The software TreeAge Pro Healthcare Version 2020 R1.2 (TreeAge Pro 2021) was used for modelling and analyses. Microsimulation with 10,000 trials were used and carried out for different subgroups:
Total cohort (driver alterations and wildtype/others)
Driver alterations (comprising patients with ALK, BRAF-V600, EGFR and ROS1 alterations)
The base case cohort (cohort I) consists of patients with predefined probabilities if sampled tumour tissue is insufficient for molecular analysis or a required tissue rebiopsy cannot be performed. Separate calculations were conducted for the sub-cohort (cohort II) once again, in whom sampled tumour tissue is insufficient for molecular analysis or a required tissue rebiopsy cannot be performed. One-way sensitivity analyses were conducted to determine key drivers of outcomes. The results of several univariate analyses are presented in a tornado diagram (Fig. 6). Plausible ranges of the selected variables were used, and each variable was tested at the upper and lower limits correspondingly. To depict a cost-effectiveness acceptability curve, a probabilistic sensitivity analysis (PSA) was carried out to show the probability that a care pathway is cost-effective at various willingness-to-pay (WTP) values.
The median PFS and median OS of respective therapies were taken from 29 studies covering first-line treatment regimens or above (Fig. S.2 and Table S.2 Supplementary Information). As there were no reliable survival data for alectinib in second-line ALK-translocated patients, alectinib was used exclusively as first-line in the modelling (second-line lorlatinib). The survival data of immuno-chemotherapy combinations that were used beyond the first-line could not be explicitly assigned to a therapy-line based on the clinical studies. Therefore, the survival data were assumed for the second-line as well as for the lines of treatment beyond. The longest attainable median PFS with 34.8 months (95% CI 17.7-not estimable) could be achieved by alectinib for treatment of ALK-translocated patients. If no molecular testing was feasible due to insufficient tissue, first-line combination-therapy (chemotherapy and immunotherapy) or immune-monotherapy and second-line combination-therapy (chemotherapy and immunotherapy) were assumed as chosen approach, resulting in a median PFS for first-line of 6.2–9.2 months and second-line or above of 4.2–6.1 months. The median PFS for different treatments are depicted in Fig. 3. The results of the microsimulation for cohort I demonstrated that the use of a LB as an add-on was associated with an extended mean PFS (10.0 months vs. 9.9 months) in first-line and a prolonged mean OS (24.3 months vs. 24.2 months) in total cohort and in all subgroups (Fig. 4A). For ALK-translocated patients, the mean PFS in first-line with a LB was 34.5 months [95% CI 33.7–35.2] and without LB 32.7 months [95% CI 31.9–33.4]. A mean OS of 48.2 months [95% CI 47.5–49.0] vs. 46.5 months [95% CI 45.7–47.2] was observed. The least advantage of a LB for first-line could be gained by the mutation BRAF-V600 (mean PFS 10.1 months [95% CI 9.9–10.2] vs. 9.9 months [95% CI 9.8–10.1]). For EGFR and ROS1 alteration, a mean PFS of 15.6 months [95% CI 15.4–15.9] vs. 15.2 months [95% CI 14.9–15.4] and 22.7 months [95% CI 22.1–23.2] vs. 21.8 months [95% CI 21.3–22.3]) was gained for first-line, respectively.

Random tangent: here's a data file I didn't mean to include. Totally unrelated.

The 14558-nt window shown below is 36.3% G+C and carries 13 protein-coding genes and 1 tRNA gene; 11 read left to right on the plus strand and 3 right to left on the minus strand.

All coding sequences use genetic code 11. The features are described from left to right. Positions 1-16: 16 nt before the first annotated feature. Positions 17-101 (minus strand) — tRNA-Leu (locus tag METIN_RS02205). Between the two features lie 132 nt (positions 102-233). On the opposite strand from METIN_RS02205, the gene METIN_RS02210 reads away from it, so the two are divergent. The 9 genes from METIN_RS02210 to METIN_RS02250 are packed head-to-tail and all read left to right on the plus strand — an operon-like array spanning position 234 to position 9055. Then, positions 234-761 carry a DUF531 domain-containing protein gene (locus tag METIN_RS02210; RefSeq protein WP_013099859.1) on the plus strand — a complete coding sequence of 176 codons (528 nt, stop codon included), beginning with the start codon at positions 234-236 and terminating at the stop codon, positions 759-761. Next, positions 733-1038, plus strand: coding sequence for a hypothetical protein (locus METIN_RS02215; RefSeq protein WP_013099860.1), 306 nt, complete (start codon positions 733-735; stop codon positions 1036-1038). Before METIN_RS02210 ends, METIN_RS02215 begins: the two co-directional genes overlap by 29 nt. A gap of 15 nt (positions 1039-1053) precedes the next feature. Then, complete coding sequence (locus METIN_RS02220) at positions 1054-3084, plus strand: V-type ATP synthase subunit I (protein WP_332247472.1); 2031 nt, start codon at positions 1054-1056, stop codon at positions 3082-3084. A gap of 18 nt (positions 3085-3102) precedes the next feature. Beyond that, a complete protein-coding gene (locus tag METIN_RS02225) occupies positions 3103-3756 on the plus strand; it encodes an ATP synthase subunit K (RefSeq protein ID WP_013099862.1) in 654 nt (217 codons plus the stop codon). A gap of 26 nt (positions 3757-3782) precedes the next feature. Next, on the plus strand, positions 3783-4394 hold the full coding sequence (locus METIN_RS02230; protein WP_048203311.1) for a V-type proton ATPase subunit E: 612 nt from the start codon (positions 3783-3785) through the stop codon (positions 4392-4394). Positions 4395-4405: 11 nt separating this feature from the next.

Moreover, results suggest that patients for whom TB sampling is not feasible or molecular analysis not possible (cohort II) significantly benefit from LB application regarding PFS for first-line treatment and OS (Fig. 4B). The care pathway with LB resulted in a mean PFS of 10.2 months [95% CI 9.9–10.4] and a mean OS of 24.2 months [95% CI 23.8–24.6], whereas offering only TB yielded a mean PFS of 8.8 months [95% CI 8.6–8.9] and a mean OS of 23.1 months [95% CI 22.7–23.5] for all patients with non-squamous NSCLC of cohort II. The highest gain (Δ) in PFS achieved in first-line by offering LB could be observed in patients with ALK translocations, resulting in Δ 22.2 months (EGFR Δ 6.4 months, BRAF-V600 Δ 1.1 months, ROS1 Δ 11.8 months).